Wild horse preserve operator Slick Gardner recently saved approximately 500 horses owned by two Western Shoshone Native Americans from being seized by the United States Department of the Interior Bureau of Land Management, (BLM) and very likely ending up in slaughterhouses.
An agreement reached by Gardner and sisters Mary and Carrie Dann calls for most of the horses to be relocated from Western Shoshone land in Nevada to the Gardner-Arciero Ranch in California. The others will be sent to a refuge operated by The Fund for Animals in Texas.
The BLM, which claims the horses were trespassing on federal land, had planned to place the animals under the jurisdiction of the Nevada Department of Agriculture (NDA). The NDA was going to make each of the horses available for purchase by animal welfare organizations for $50 and then auction off any remaining.
"Most of the horses would have ended up being auctioned off to slaughterhouse operators," said animal welfare activist Steve Barth.
"The rescue of these horses firmly opens the path towards the implementation of the Western Shoshone Goodwill Horse Management Program," Western Shoshone National Council Chief Raymond Yowell stated. "The preservation of these herds is especially significant given the unique Shoshone heritage of the horses. The horses have been owned and controlled by Shoshone people for as far back as can be remembered and may in fact constitute their own breed of Indian horses."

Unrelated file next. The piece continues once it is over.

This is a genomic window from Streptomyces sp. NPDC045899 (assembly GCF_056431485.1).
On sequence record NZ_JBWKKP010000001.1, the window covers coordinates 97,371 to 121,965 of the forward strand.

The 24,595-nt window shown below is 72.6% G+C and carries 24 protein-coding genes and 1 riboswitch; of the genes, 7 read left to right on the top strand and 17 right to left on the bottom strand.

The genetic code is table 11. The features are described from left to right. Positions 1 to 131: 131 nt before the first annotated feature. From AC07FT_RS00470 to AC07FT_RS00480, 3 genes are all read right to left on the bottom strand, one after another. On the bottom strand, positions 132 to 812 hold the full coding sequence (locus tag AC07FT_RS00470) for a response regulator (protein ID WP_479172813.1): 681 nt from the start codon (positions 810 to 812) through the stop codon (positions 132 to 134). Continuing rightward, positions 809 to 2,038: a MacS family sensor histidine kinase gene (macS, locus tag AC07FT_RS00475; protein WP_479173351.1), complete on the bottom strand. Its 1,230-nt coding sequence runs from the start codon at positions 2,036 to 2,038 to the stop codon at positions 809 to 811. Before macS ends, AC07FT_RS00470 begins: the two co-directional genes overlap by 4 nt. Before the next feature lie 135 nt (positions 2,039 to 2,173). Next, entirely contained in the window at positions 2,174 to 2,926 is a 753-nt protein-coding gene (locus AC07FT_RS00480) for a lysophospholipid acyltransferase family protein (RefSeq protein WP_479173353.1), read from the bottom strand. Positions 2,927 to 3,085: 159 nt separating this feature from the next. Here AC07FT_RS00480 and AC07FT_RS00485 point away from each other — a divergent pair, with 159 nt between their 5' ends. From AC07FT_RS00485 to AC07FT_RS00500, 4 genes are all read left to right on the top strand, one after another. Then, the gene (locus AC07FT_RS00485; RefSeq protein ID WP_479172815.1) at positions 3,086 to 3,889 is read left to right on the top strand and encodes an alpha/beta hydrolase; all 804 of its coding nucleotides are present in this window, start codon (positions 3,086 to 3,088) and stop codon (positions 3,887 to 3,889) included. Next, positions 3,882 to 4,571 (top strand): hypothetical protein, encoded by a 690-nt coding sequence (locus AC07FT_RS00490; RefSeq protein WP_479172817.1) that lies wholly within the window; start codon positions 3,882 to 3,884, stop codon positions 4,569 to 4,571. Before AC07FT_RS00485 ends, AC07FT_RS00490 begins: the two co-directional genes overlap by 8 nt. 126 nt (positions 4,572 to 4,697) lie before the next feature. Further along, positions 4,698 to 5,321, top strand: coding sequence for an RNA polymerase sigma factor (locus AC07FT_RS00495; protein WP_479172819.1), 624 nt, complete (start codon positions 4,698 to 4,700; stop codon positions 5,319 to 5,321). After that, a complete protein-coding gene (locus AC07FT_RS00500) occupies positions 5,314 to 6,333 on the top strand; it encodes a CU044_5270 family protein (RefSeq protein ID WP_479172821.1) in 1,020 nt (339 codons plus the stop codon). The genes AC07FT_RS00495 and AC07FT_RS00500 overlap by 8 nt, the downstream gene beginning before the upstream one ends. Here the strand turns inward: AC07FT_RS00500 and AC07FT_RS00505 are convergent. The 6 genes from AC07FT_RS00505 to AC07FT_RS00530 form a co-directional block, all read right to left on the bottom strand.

"Although the best scenario would have been to leave these horses on their homeland, especially given the good condition of the horses and the potential harm in moving the pregnant mares and new foals, we are thankful to the many individuals and horse groups who have assisted us in finding alternatives to BLM impoundment of these animals," said Julie Ann Fishel, an attorney who represents the Western Shoshone Defense Project.